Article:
The trouble of marrying Historical Fiction with…well, Historical Fiction.

I’ve spoken on here before about the novel that I am writing. It’s a retelling of the events of the Aeneid from the perspective of the Italians, and more specifically, of Camilla and the Volscians. This is no surprise to anyone as I’ve talked about writing this book for a long time, ever since I wrote my first paper on Camilla.

Well, the book is past the halfway point of completion. There’s still a lot to do, and plenty of rewriting to be done, but I’m really pleased with the progress so far. It’s a much more organized project than my previous works, so it’s both easier and way more difficult than I expected.

One of my goals in setting out to write this was to give a more authentic view of the time period than what is given in Vergil’s writing. He did not have the same academic and archeological resources that we currently have to understand the Recent Bronze Age and Final Bronze Age periods, so his understanding of the people of this time was very different, and very skewed. I went on a bit of a twitter rant about it (okay, it hardly qualified as a rant) but my take on it is that he took his understanding of modern Volscians (or at least modern within their interaction with Rome in the last ~300 years) and applied a similar level of society on a tribe with the same name, only set sometime around the late 12th century BCE.

I was already aware of this going into the project. The Aeneid is, essentially, a historical fiction set in the epic style. Vergil is telling about the events (heavily bolstered by mythology, of course) that led to the founding of Rome, beginning with the arrival of the Trojans on Italian soil. What I have been attempting to do was tell this same story, but from the opposite perspective: the Trojans as invaders, rather than explorers and pioneers. A perspective that I have heard talked about in other places, but I really wanted to put it into a novel form.

So, I ran into my biggest problem: the historical landscape of Italy in the 12th century was very different than the way that Vergil wrote it. And this meant I had a choice to make: reject Vergil’s misunderstandings (though it may not be fair to call them as such) of the historical landscape, and apply more modern scholarly research to the story to give it a solid grounding in our world, OR, use Vergil’s creative interpretation of history to compose a story a little more rooted in fantasy than history. You all may be familiar with my love for fantasy novels already, so realistically this was not a hard choice for me. My story is told on the same landscape as Vergil’s — a place where native Italy has large cities and kings and queens, where the gods and divine creatures come out to play on the battlefield, and where Amazon-like women dwell in the Apennine mountains.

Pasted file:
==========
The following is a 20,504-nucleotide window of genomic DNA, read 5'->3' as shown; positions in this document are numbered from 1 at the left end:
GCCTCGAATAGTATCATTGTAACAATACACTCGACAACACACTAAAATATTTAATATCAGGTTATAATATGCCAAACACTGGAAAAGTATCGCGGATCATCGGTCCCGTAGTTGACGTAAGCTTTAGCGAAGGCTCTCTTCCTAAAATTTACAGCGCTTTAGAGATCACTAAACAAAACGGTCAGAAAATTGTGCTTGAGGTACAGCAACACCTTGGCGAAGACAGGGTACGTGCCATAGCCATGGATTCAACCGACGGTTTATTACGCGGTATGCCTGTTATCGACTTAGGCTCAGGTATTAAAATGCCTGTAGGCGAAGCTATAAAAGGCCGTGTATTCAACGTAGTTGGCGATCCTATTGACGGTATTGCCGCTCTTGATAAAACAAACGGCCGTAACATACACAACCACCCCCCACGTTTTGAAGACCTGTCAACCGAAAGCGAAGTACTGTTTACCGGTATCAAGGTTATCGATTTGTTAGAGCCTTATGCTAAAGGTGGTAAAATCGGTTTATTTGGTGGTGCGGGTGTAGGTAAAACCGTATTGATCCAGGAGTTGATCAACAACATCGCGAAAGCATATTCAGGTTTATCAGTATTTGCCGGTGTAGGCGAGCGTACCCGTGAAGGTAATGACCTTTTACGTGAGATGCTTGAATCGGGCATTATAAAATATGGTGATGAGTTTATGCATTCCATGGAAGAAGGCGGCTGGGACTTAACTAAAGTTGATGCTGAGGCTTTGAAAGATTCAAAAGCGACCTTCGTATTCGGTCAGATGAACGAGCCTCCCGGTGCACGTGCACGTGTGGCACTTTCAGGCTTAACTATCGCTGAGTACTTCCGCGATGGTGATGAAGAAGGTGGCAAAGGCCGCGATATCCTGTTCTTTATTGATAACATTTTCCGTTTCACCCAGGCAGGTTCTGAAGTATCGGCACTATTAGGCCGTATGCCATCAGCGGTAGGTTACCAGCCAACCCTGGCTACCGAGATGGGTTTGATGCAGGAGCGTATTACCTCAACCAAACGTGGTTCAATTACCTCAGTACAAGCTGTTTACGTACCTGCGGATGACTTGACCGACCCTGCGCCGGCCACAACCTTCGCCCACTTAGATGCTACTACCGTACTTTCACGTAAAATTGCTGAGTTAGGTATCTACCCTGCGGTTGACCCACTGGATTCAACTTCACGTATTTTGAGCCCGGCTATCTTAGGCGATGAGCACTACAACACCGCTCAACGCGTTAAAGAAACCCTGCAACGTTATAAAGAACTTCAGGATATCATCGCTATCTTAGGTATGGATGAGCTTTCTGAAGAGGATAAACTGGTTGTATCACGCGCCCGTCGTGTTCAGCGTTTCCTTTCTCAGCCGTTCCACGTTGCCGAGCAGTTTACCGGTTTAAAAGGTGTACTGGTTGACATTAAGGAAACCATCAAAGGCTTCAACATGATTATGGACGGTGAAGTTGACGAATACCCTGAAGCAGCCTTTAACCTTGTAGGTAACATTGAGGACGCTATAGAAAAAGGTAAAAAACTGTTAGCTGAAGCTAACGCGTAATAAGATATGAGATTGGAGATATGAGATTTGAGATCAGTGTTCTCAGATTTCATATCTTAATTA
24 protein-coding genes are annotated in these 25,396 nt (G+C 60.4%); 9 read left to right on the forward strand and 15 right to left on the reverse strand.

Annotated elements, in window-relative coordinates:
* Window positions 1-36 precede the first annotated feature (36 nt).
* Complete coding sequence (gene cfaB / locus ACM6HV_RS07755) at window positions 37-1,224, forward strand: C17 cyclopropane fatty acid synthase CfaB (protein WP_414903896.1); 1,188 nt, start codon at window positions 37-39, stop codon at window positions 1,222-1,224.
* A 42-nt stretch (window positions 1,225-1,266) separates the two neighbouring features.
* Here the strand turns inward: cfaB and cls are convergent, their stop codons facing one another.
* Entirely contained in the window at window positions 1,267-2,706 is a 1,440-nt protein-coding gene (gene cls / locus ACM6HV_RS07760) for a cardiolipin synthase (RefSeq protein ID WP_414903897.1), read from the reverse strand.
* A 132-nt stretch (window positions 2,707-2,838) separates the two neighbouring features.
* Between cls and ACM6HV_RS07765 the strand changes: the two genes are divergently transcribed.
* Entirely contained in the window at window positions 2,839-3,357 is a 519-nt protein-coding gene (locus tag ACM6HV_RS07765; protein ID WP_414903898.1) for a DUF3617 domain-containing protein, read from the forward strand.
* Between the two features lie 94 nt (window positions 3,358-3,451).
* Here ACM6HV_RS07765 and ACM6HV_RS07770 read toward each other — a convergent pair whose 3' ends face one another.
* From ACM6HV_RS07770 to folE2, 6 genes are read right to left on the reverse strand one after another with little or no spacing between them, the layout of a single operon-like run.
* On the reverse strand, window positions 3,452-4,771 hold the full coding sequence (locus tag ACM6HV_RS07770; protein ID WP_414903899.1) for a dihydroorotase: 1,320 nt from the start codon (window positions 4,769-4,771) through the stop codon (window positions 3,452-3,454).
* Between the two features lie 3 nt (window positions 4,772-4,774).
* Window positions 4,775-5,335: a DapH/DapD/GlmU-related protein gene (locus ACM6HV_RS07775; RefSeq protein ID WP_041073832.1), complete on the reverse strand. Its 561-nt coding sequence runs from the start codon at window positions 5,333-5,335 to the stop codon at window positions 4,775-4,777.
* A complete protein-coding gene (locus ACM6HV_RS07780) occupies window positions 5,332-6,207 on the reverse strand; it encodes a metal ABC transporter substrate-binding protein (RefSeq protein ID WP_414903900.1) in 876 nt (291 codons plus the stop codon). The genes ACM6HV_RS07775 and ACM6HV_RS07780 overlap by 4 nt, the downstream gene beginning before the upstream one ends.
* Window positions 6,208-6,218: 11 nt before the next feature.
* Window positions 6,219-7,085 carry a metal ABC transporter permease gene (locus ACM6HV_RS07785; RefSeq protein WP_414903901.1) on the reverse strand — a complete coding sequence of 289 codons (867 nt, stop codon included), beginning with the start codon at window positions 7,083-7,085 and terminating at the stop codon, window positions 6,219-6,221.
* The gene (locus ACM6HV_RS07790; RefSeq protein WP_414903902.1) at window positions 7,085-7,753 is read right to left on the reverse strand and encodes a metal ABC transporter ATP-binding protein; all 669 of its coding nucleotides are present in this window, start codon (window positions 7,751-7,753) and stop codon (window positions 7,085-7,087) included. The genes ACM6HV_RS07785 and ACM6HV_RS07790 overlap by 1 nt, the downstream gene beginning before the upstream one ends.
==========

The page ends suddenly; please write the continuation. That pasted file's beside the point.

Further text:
On the one hand, this is really, really fun to write. My Classics background means that I feel I have some credibility in making up elements of mythology that are authentic and appropriate to the narrative. But on the other hand, it makes my academic brain cringe. The academic and the writer in me are often in competition, you see. One wants to make things accurate in order to educate, inform, and demonstrate my own competence within the discipline. The other wants to run free with creativity, dragging in my favourite elements from Latin and Greek tales. This is the war I find myself at with, well, myself, over the course of writing Camilla’s story.

Ultimately I think this is something I just have to overcome, and accept that my story is not going to fall within the rigid confines of Historical Fiction, just as Vergil’s story does not. These are lessons that I am learning while going through the writing process that I feel are really valuable, because they challenge me both mentally and morally in ways that I’m not used to being challenged. I’m continuing my historical research to accompany the story because there are elements that remain important to have some accuracy to them – geographic settings, names of people and places, linguistic details, and especially trade networks and communication. Perhaps I’ll share some of these things on the blog as I sum them up into cohesive bits of knowledge.


2 thoughts on “The trouble of marrying Historical Fiction with…well, Historical Fiction.

  1. It can be a constant battle between historical accuracy and the artistic license necessary to shape a story. You’re never going to please everyone so it is better to stick to what first inspired you and what you loved about this subject – for some that will be historical detail, for others a myth or legend. Either way, the passion and conviction in your story will be what shines through.


    • That is really good advice – not that I expected anything less from another Roman enthusiast! Thank you. Every day I write a little bit more, I feel more confident in the direction I took with the story.


Leave a Reply

Fill in your details below or click an icon to log in: Logo

You are commenting using your account. Log Out /  Change )

Google+ photo

You are commenting using your Google+ account. Log Out /  Change )

Twitter picture

You are commenting using your Twitter account. Log Out /  Change )

Facebook photo

You are commenting using your Facebook account. Log Out /  Change )


Connecting to %s